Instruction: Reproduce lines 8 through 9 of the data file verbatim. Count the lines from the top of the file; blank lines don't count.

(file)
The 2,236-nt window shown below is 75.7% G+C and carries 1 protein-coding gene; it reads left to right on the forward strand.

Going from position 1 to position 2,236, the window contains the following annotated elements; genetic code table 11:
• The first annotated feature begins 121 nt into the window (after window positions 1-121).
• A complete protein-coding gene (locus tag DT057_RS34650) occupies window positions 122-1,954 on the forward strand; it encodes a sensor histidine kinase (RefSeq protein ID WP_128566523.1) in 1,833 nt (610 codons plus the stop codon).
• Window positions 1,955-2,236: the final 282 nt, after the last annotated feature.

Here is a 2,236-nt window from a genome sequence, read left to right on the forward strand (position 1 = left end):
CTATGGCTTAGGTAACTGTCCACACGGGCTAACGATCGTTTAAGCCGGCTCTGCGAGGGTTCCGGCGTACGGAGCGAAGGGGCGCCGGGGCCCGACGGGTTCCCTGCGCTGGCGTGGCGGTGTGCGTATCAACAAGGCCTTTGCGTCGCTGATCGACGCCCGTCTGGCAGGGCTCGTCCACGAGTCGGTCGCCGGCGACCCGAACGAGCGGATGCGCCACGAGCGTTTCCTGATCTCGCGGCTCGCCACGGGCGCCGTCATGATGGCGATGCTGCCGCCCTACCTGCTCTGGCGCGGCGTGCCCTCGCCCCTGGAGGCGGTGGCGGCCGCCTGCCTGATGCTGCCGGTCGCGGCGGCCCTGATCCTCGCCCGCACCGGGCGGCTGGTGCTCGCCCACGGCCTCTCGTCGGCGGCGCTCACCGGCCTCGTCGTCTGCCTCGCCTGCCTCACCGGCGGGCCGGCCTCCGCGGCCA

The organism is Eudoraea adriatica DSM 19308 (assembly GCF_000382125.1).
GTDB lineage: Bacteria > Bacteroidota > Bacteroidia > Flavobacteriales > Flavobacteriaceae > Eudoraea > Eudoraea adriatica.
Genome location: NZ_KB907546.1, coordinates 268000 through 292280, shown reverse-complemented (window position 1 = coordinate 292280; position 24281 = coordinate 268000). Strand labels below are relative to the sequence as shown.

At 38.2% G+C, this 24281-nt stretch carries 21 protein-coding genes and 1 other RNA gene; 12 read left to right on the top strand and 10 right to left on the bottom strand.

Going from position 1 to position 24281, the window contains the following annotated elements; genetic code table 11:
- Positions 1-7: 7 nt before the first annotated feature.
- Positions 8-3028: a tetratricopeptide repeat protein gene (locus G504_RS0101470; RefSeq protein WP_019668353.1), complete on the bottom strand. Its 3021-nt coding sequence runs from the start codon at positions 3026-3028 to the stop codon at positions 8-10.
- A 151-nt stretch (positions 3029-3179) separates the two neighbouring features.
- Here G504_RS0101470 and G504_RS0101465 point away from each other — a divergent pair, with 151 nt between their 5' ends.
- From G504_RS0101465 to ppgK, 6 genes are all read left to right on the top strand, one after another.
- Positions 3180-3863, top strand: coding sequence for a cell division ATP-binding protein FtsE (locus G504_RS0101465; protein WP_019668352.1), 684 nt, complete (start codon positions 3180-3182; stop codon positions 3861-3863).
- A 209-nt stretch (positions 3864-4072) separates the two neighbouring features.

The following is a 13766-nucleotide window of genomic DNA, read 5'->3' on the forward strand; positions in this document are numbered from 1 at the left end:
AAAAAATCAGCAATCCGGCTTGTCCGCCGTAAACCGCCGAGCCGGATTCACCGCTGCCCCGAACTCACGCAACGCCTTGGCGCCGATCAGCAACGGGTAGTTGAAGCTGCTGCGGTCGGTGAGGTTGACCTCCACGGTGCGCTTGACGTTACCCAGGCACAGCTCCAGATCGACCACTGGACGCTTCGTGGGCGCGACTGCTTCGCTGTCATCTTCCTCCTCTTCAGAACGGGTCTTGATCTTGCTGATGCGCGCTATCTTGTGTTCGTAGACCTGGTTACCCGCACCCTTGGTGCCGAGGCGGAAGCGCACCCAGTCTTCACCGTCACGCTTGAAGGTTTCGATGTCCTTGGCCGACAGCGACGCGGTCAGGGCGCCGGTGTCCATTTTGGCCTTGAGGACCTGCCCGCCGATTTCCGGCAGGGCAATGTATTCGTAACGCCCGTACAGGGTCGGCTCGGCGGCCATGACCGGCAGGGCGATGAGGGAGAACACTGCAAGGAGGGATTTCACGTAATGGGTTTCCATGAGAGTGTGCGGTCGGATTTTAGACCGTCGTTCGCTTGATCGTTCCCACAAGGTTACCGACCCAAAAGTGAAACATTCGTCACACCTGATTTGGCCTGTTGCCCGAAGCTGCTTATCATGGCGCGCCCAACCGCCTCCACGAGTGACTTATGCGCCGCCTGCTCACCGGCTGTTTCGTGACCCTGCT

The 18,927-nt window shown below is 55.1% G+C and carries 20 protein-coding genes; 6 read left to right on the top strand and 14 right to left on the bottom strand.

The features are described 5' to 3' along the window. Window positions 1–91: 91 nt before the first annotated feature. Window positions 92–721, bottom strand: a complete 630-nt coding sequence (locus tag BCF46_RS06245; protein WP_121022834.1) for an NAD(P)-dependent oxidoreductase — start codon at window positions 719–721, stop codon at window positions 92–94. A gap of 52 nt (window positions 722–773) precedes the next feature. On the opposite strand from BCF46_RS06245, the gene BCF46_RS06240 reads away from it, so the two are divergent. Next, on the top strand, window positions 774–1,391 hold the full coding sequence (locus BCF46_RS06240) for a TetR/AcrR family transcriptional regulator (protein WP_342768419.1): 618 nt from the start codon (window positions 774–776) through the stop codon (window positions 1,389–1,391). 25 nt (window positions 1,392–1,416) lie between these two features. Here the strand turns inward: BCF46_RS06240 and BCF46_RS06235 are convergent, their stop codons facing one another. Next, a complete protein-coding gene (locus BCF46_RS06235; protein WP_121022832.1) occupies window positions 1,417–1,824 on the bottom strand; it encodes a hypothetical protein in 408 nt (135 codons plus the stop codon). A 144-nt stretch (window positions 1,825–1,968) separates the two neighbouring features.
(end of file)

The organism is Eudoraea adriatica DSM 19308 (assembly GCF_000382125.1).
GTDB lineage: Bacteria > Bacteroidota > Bacteroidia > Flavobacteriales > Flavobacteriaceae > Eudoraea > Eudoraea adriatica.